Column: Kings’ growth spurt thrusts them into ‘meaningful games’ amid playoff push
Todd McLellan heard the phrase often. He certainly knew what it meant, but he just hadn’t lived it during his first two seasons of coaching the Kings through a slow and painful rebuild.
“I kept hearing the term ‘meaningful games later in the year,’ ” he said the other day. “It’s a common term that’s used in sport, and we’re doing that right now. It’s a great thing for our team.”
The NHL’s regular season has about a month left but the Kings are, in many ways, already in postseason mode. With 15 games left on their schedule they’ve put themselves in position to finish in the top three in the Pacific Division and earn an automatic Stanley Cup playoff spot. They might even get home-ice advantage if they hold on to second place ahead of the offense-rich but defense-poor Edmonton Oilers.
Kings defenseman Jordan Spence scores his first NHL goal and Anze Kopitar has a goal and an assist in a 4-2 win over the Seattle Kraken.
That’s a lot to ask of a young team that’s still missing key players because of injuries, but the depth that general manager Rob Blake accumulated over too many dreary losing seasons is beginning to surface and blossom.
“This is the playoffs for us and we’ve shown signs of growth during it,” McLellan said, “and it’s going to have to continue for whatever we have left.”
Their growth was evident in their 4-2 victory over the expansion Seattle Kraken on Saturday at Crypto.com Arena, which gave them five of a possible six points on a homestand that ends Monday with a rematch against the Kraken.
The Kings’ goals were scored by 22-year-old Gabe Vilardi, 34-year-old captain Anze Kopitar, 21-year-old rookie defenseman Jordan Spence — his first in the NHL — and by 23-year-old Sean Durzi, whose output has been a welcome boost for a team that ranked 20th in the NHL in goals for per game (2.87) through Saturday’s action. Durzi scored during a four-on-three advantage, giving the Kings a power-play goal in three straight games for the first time this season. Hardly fearsome, but it’s a start.
Their power play (16.6% success rate) ranked 28th in the NHL through Saturday’s games and that’s not good enough. Neither is their penalty killing, which ranked 25th at 75.3% efficiency even after killing 11 of 12 disadvantages over the last five games.
Top-line left wing Alex Iafallo has gone 21 games — nearly two months — without a goal, though he looked more involved Saturday and set up Kopitar for the goal that gave the Kings a 2-0 lead. And it remains unclear whether Drew Doughty (upper-body injury) will return before the playoffs, which is a concern. He brings Stanley Cup playoff experience that no other defenseman has except Alex Edler, who returned March 17 after missing three months because of a broken ankle but sat out Saturday.
Taking into account they played a non-playoff team, the Kings still had reasons for optimism as they head into crunch time.
Defenseman Tobias Bjornfot returned Saturday after missing five games because of a lower-body injury and played 21 minutes and 41 seconds with five hits and one blocked shot. “He’s got young legs so he should be able to use them,” McLellan said of the 20-year-old Swede, a 2019 first-round draft pick. “I think when he’s skating and accelerating in and out of the plays, he’s at his best.”
Vilardi, the 2017 first-round pick and 11th overall whose progress was delayed by a back problem in previous seasons, scored his first goal since Oct. 22 by redirecting a pass from Olli Maatta.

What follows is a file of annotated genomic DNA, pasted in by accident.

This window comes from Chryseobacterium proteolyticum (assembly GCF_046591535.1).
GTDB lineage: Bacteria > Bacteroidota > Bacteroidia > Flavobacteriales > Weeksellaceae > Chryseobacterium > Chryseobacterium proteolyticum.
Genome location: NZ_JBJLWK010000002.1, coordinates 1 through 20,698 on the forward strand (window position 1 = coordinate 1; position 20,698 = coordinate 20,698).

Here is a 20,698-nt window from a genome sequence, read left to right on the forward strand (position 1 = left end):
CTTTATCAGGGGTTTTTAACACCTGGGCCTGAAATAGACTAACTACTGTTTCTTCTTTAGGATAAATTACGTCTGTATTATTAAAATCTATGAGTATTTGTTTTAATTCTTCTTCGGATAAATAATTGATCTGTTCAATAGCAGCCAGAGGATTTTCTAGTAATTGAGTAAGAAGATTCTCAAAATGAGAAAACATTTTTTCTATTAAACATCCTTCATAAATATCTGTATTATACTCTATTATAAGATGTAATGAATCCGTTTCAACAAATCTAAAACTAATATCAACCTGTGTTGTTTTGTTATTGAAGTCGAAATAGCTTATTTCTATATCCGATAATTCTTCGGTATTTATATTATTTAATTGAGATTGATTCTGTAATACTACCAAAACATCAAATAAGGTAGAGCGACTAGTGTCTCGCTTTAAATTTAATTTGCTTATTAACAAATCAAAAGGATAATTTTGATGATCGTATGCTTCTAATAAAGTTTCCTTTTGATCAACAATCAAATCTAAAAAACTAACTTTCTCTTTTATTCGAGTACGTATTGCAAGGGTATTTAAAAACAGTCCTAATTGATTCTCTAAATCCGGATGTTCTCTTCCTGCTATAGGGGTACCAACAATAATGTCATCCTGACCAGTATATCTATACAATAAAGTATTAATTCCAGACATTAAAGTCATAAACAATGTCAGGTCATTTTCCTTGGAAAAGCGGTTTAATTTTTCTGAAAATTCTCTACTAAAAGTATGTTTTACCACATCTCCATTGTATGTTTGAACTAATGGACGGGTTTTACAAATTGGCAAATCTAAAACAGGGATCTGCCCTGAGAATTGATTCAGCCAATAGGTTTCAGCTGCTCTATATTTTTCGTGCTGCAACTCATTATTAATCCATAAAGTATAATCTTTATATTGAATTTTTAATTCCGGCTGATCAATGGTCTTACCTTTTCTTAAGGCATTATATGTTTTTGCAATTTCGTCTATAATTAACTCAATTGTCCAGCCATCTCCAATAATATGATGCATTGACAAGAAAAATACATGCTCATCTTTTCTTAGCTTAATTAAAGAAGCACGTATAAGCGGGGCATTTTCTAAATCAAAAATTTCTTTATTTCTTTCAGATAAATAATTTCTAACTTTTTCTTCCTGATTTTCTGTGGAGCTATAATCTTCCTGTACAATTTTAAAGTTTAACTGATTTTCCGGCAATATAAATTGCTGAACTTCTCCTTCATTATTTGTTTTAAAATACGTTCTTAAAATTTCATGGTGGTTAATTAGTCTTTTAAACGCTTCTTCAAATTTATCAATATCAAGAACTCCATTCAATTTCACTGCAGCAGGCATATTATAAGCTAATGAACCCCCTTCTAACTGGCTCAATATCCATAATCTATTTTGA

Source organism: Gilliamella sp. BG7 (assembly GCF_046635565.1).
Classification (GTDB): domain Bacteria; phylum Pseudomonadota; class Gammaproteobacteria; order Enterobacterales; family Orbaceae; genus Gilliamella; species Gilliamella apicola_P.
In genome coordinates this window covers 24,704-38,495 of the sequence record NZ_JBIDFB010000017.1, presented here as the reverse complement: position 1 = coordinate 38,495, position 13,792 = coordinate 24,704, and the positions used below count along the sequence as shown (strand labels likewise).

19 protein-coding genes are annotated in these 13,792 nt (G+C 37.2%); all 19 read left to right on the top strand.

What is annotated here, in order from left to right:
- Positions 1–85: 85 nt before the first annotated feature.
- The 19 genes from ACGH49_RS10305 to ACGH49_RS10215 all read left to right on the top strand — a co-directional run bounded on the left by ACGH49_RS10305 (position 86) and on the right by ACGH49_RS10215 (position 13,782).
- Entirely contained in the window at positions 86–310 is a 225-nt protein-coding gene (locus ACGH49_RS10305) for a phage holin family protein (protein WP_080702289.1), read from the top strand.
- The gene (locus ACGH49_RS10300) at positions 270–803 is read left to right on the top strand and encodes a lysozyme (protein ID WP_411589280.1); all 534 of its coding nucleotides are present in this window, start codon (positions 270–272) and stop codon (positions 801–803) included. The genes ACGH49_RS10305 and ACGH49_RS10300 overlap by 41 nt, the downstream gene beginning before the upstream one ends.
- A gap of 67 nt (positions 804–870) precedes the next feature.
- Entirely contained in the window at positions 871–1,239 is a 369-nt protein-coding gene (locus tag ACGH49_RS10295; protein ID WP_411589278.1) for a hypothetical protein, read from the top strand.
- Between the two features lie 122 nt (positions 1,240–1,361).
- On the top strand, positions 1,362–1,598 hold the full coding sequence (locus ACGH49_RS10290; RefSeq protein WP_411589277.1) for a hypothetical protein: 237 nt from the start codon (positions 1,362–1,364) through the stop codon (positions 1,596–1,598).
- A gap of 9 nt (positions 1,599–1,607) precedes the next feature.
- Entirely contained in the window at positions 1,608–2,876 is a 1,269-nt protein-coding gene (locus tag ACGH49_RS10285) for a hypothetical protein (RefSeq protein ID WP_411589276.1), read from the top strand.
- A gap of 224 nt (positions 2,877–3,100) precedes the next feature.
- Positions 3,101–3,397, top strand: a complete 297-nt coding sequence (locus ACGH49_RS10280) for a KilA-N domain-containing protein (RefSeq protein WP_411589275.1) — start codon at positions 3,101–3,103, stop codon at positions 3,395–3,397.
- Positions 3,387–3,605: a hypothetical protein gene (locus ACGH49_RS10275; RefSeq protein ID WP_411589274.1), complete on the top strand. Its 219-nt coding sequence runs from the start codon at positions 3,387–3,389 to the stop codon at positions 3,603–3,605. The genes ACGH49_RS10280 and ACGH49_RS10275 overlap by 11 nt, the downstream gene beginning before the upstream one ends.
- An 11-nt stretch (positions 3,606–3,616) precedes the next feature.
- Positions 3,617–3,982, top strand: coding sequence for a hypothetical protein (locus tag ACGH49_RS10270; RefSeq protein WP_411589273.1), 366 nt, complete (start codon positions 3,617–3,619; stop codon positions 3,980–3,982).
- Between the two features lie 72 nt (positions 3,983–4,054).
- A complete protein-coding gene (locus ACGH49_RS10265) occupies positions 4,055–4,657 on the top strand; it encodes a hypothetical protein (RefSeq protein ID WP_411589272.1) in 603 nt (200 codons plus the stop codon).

Spence, a fourth-round pick in 2019 who showed scoring potential with the minor-league Ontario Reign by scoring four goals and 42 points in 46 games, took advantage of a screen by Carl Grundstrom to score his first NHL goal on a long shot he initially thought might have been tipped. He plans to give the puck to his parents, who were watching from home in the Canadian province of Prince Edward Island. “They sacrificed so much for me,” said Spence, who was born in Australia to a Japanese mother and Canadian father.
With solid contributions from Kopitar, who has two goals and six points in his last five games, and Adrian Kempe, who has three goals and five points in his last five games, the Kings are firmly in the postseason chase and are playing the meaningful games McLellan hadn’t experienced since he took over the Kings in the 2019-20 season.
Alex DeBrincat scores in regulation and tallies the only goal in the shootout to lift the Chicago Blackhawks to a 4-3 shootout win over the Kings.
“It’s called progress. We’re moving forward. There’s satisfaction in that, but it doesn’t end,” said McLellan, who is scheduled to coach his 1,000th NHL game Monday. His record with the Kings is 86-85-22, a .503 point percentage thanks to the NHL’s insistence on awarding loser points to teams that fall in overtime or in a shootout. His overall record, which includes stints with San Jose and Edmonton, is 520-367-112 for a .577 point percentage.
“We’ve still got to grow and move the needle forward.”
That means getting into the playoffs, becoming accustomed to the constant pressure, and learning how to make quick adjustments. They’re not a Cup contender: Calgary and Colorado have the quality depth and scoring potential to overpower them and win the West. But this is a perfect opportunity for their young players to learn on the job and store that knowledge for the near future, when the addition of a top-six scorer through free agency or a trade can lift them to the next level.
McLellan said his team has handled playoff-like pressure well, pointing to the players’ better starts, closer attention to detail, and better checking. Next comes actual playoff pressure, the true measure of how far they have left to go.
Go beyond the scoreboard
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